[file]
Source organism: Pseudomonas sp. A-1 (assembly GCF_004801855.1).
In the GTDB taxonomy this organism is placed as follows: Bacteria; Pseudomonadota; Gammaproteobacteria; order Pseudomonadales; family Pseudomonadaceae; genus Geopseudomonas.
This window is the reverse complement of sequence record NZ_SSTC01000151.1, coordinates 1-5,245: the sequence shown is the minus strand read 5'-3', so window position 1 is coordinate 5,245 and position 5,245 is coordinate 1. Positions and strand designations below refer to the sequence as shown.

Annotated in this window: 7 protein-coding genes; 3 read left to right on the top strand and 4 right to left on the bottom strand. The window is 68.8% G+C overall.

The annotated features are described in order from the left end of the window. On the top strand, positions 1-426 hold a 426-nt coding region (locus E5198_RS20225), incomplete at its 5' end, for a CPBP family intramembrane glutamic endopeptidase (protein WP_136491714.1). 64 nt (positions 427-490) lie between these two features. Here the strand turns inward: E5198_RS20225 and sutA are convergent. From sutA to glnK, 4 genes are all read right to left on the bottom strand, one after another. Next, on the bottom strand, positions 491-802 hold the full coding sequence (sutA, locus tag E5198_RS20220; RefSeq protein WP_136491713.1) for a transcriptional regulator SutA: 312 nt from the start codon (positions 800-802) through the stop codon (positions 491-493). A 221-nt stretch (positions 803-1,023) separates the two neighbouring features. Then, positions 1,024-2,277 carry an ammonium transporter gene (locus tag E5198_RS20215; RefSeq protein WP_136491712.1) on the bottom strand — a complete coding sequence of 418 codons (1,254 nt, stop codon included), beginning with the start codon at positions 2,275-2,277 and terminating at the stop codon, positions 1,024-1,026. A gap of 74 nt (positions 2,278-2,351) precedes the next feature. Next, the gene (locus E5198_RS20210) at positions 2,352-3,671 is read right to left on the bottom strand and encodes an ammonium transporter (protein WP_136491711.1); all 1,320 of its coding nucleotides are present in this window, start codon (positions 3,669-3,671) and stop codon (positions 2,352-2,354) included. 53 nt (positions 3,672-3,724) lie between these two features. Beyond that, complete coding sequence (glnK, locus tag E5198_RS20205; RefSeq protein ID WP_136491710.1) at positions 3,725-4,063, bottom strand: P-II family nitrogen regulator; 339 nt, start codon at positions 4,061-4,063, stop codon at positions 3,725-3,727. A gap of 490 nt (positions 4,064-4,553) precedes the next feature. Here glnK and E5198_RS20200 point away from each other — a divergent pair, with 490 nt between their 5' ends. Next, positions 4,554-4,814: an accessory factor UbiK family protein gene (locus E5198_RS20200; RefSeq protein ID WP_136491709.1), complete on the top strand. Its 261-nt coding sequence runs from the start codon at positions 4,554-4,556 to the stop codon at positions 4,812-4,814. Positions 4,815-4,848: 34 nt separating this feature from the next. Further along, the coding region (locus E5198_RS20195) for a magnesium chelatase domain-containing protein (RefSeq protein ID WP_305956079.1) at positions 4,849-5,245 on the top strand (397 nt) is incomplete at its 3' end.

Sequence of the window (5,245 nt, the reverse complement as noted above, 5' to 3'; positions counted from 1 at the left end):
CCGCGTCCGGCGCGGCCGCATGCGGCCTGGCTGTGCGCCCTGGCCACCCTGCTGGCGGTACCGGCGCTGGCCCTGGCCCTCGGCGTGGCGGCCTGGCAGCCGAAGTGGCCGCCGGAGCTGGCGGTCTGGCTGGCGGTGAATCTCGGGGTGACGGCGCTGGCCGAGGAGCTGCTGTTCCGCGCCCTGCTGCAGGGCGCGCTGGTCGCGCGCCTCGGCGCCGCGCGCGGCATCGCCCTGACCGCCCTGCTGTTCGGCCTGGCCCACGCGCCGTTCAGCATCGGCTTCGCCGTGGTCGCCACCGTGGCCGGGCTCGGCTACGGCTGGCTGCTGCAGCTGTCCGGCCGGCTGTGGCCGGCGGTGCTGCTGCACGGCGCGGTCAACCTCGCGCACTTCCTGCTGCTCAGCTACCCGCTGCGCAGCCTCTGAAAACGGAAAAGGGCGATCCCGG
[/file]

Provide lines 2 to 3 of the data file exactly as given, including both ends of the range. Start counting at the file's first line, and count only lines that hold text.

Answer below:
In the GTDB taxonomy this organism is placed as follows: Bacteria; Pseudomonadota; Gammaproteobacteria; order Pseudomonadales; family Pseudomonadaceae; genus Geopseudomonas.
This window is the reverse complement of sequence record NZ_SSTC01000151.1, coordinates 1-5,245: the sequence shown is the minus strand read 5'-3', so window position 1 is coordinate 5,245 and position 5,245 is coordinate 1. Positions and strand designations below refer to the sequence as shown.